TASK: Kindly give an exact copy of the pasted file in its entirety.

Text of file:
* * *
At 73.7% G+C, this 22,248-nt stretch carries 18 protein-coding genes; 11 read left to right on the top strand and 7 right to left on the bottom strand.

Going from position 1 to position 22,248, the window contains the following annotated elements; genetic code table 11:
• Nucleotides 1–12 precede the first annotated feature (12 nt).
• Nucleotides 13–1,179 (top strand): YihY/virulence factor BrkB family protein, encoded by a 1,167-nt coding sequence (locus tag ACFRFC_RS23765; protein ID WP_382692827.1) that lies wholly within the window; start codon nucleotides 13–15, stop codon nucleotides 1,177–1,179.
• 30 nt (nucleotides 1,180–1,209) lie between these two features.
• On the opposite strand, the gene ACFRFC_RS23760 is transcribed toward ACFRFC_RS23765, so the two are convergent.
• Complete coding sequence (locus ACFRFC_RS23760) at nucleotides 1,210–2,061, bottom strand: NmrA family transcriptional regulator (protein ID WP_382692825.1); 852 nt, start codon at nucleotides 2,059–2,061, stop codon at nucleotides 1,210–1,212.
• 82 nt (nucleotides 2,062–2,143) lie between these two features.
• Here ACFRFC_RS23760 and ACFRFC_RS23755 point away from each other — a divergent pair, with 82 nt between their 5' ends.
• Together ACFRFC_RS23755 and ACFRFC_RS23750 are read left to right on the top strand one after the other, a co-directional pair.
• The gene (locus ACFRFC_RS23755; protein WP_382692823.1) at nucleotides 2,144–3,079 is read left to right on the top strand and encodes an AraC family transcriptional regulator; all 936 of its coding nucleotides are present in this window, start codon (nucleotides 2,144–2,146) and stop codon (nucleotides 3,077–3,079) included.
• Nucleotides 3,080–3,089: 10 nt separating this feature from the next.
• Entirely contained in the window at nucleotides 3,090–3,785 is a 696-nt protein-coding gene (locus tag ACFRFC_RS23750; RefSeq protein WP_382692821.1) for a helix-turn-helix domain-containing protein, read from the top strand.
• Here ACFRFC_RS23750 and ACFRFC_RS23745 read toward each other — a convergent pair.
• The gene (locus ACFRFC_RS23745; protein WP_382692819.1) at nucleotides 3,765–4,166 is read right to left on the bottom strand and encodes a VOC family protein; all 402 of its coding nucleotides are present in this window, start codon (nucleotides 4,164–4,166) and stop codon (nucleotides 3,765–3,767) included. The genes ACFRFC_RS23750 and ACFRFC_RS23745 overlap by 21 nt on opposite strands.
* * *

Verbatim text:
At 73.7% G+C, this 22,248-nt stretch carries 18 protein-coding genes; 11 read left to right on the top strand and 7 right to left on the bottom strand.

Going from position 1 to position 22,248, the window contains the following annotated elements; genetic code table 11:
• Nucleotides 1–12 precede the first annotated feature (12 nt).
• Nucleotides 13–1,179 (top strand): YihY/virulence factor BrkB family protein, encoded by a 1,167-nt coding sequence (locus tag ACFRFC_RS23765; protein ID WP_382692827.1) that lies wholly within the window; start codon nucleotides 13–15, stop codon nucleotides 1,177–1,179.
• 30 nt (nucleotides 1,180–1,209) lie between these two features.
• On the opposite strand, the gene ACFRFC_RS23760 is transcribed toward ACFRFC_RS23765, so the two are convergent.
• Complete coding sequence (locus ACFRFC_RS23760) at nucleotides 1,210–2,061, bottom strand: NmrA family transcriptional regulator (protein ID WP_382692825.1); 852 nt, start codon at nucleotides 2,059–2,061, stop codon at nucleotides 1,210–1,212.
• 82 nt (nucleotides 2,062–2,143) lie between these two features.
• Here ACFRFC_RS23760 and ACFRFC_RS23755 point away from each other — a divergent pair, with 82 nt between their 5' ends.
• Together ACFRFC_RS23755 and ACFRFC_RS23750 are read left to right on the top strand one after the other, a co-directional pair.
• The gene (locus ACFRFC_RS23755; protein WP_382692823.1) at nucleotides 2,144–3,079 is read left to right on the top strand and encodes an AraC family transcriptional regulator; all 936 of its coding nucleotides are present in this window, start codon (nucleotides 2,144–2,146) and stop codon (nucleotides 3,077–3,079) included.
• Nucleotides 3,080–3,089: 10 nt separating this feature from the next.
• Entirely contained in the window at nucleotides 3,090–3,785 is a 696-nt protein-coding gene (locus tag ACFRFC_RS23750; RefSeq protein WP_382692821.1) for a helix-turn-helix domain-containing protein, read from the top strand.
• Here ACFRFC_RS23750 and ACFRFC_RS23745 read toward each other — a convergent pair.
• The gene (locus ACFRFC_RS23745; protein WP_382692819.1) at nucleotides 3,765–4,166 is read right to left on the bottom strand and encodes a VOC family protein; all 402 of its coding nucleotides are present in this window, start codon (nucleotides 4,164–4,166) and stop codon (nucleotides 3,765–3,767) included. The genes ACFRFC_RS23750 and ACFRFC_RS23745 overlap by 21 nt on opposite strands.